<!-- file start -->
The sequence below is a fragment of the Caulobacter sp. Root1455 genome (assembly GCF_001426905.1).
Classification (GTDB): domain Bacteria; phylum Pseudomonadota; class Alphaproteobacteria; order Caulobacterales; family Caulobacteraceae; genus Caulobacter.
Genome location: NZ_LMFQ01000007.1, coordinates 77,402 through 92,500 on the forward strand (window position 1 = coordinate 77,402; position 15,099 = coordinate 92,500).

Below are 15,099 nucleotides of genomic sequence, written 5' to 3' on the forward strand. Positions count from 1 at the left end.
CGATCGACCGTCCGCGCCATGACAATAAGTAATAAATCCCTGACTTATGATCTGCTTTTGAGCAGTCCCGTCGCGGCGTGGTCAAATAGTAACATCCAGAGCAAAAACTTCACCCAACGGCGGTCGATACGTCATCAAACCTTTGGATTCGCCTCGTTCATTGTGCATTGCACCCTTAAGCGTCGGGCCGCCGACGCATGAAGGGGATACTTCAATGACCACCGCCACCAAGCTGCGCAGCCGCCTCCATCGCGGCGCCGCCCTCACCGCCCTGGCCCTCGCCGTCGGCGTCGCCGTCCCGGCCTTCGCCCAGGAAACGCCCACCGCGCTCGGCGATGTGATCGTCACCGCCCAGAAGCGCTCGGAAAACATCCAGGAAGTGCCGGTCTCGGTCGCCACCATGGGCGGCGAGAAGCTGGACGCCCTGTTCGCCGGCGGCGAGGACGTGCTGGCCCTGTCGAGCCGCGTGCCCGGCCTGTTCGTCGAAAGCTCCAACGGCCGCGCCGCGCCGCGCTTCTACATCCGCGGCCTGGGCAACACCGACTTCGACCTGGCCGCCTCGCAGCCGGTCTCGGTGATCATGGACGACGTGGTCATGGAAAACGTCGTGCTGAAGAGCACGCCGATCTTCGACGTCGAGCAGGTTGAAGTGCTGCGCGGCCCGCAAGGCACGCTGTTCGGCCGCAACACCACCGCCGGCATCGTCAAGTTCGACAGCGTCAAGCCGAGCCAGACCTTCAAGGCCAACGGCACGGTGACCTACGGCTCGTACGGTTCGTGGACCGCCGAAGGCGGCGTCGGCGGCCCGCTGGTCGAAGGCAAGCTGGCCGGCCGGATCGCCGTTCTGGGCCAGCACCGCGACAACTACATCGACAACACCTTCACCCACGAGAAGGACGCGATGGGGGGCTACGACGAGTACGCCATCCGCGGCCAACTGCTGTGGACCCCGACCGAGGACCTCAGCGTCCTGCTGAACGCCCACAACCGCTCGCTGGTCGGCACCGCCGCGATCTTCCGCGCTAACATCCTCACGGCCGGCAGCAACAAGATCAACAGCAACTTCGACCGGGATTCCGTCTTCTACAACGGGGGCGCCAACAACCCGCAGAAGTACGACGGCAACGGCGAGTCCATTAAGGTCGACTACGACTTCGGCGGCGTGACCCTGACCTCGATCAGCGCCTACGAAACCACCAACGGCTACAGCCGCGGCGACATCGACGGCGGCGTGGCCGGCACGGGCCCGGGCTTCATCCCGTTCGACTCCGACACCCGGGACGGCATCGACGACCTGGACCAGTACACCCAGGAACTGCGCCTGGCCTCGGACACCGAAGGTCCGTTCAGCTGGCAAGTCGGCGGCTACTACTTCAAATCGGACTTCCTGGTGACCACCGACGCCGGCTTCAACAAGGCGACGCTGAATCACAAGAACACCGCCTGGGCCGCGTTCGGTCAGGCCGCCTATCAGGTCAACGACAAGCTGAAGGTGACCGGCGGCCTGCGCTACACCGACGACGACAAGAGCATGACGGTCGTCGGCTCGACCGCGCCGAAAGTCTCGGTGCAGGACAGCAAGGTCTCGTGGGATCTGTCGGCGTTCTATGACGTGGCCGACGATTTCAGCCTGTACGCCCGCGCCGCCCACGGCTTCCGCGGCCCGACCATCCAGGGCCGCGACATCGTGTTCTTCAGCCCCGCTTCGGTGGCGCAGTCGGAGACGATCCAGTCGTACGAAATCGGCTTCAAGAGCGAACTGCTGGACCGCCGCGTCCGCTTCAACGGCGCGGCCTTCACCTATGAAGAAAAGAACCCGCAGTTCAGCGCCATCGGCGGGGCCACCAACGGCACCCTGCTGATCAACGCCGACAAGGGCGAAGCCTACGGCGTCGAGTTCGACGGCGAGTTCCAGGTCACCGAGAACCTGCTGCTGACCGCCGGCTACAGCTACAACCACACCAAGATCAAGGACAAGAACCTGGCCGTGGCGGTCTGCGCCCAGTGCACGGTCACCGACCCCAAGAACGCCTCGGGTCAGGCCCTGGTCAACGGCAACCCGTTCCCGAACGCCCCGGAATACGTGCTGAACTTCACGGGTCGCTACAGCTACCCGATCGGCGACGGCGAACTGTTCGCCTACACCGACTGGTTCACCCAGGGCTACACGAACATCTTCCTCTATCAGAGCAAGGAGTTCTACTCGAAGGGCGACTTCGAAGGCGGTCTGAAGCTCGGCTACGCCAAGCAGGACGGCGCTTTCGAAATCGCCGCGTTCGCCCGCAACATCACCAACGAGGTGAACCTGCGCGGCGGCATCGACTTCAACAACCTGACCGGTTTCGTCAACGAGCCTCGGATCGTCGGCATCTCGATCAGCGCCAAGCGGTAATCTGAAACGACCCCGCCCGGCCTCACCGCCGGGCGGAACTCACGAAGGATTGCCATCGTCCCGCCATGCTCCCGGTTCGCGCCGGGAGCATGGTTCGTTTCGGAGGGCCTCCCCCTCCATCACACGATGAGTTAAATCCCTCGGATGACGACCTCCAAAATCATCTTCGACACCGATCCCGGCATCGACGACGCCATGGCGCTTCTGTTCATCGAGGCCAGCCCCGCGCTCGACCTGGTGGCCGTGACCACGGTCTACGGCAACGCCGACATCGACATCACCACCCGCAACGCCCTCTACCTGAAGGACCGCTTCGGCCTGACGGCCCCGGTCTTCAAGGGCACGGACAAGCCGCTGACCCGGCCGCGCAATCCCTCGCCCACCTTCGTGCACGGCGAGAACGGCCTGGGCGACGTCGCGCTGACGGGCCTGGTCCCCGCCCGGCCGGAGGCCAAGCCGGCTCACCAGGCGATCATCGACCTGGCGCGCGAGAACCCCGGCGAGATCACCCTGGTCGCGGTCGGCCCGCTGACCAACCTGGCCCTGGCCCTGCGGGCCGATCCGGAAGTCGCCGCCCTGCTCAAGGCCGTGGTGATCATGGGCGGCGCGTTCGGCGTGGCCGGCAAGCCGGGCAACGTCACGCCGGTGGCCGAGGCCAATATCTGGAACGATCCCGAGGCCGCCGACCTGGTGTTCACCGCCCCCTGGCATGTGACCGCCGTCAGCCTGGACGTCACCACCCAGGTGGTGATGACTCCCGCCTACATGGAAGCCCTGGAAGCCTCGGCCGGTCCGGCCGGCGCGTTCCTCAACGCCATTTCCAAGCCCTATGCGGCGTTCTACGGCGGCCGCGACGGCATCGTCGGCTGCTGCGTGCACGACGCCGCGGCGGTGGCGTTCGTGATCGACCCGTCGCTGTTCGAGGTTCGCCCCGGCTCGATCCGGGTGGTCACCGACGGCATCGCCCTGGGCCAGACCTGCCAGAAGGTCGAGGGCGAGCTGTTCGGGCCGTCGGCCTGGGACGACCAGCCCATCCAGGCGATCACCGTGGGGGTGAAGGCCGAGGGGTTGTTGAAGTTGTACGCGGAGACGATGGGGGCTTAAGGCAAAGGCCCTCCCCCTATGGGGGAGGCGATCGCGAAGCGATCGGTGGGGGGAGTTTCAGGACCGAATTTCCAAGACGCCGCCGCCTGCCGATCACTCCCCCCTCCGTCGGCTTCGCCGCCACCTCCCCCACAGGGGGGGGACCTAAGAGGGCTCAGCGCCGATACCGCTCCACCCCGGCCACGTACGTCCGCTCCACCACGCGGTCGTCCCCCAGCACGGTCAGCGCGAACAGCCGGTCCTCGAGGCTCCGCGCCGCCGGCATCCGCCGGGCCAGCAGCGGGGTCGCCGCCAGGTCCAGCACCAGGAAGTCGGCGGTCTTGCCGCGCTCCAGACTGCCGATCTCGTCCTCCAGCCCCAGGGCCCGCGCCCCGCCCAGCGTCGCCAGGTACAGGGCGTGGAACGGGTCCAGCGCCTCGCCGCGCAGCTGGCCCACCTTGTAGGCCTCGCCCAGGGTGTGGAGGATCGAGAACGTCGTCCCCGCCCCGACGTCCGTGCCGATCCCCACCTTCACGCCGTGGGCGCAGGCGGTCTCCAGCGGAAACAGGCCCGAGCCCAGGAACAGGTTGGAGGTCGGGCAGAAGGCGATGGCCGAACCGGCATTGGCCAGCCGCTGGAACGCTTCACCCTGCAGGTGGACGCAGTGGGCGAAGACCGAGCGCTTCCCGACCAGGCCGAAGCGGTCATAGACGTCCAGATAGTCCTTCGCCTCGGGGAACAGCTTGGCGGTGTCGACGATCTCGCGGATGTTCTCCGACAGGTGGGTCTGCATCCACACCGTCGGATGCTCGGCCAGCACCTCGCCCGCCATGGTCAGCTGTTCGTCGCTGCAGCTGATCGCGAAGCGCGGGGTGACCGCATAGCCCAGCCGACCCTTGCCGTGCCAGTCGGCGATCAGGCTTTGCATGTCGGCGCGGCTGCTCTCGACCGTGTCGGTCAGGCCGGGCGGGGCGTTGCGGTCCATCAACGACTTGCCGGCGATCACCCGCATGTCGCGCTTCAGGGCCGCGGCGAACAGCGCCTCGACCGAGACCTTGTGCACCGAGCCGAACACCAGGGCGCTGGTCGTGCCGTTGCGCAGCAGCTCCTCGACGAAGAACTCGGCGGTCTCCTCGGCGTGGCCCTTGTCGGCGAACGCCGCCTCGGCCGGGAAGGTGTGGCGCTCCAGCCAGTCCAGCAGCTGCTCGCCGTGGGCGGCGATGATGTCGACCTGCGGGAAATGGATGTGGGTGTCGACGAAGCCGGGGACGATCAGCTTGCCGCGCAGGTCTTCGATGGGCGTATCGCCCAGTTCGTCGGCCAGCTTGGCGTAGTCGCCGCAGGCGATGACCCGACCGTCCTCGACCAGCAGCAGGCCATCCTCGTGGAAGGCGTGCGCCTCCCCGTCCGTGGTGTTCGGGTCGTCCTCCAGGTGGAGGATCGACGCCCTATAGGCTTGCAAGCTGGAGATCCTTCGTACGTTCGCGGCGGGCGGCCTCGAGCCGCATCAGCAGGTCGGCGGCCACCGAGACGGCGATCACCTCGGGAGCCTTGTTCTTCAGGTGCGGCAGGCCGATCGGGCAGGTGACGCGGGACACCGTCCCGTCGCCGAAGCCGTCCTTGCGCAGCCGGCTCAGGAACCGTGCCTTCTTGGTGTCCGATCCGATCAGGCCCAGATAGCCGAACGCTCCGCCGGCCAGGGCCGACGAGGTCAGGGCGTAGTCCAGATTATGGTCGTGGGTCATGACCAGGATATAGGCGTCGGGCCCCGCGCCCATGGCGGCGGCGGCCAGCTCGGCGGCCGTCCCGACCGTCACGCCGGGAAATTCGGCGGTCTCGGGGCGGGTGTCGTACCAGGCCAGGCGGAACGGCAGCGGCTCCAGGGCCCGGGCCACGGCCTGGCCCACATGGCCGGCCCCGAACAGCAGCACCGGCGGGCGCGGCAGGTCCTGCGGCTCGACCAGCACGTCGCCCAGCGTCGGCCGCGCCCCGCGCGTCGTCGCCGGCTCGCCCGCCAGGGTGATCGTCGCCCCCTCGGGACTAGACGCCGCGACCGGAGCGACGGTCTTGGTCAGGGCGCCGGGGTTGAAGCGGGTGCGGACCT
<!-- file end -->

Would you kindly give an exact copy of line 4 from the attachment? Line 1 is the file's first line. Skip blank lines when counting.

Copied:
Below are 15,099 nucleotides of genomic sequence, written 5' to 3' on the forward strand. Positions count from 1 at the left end.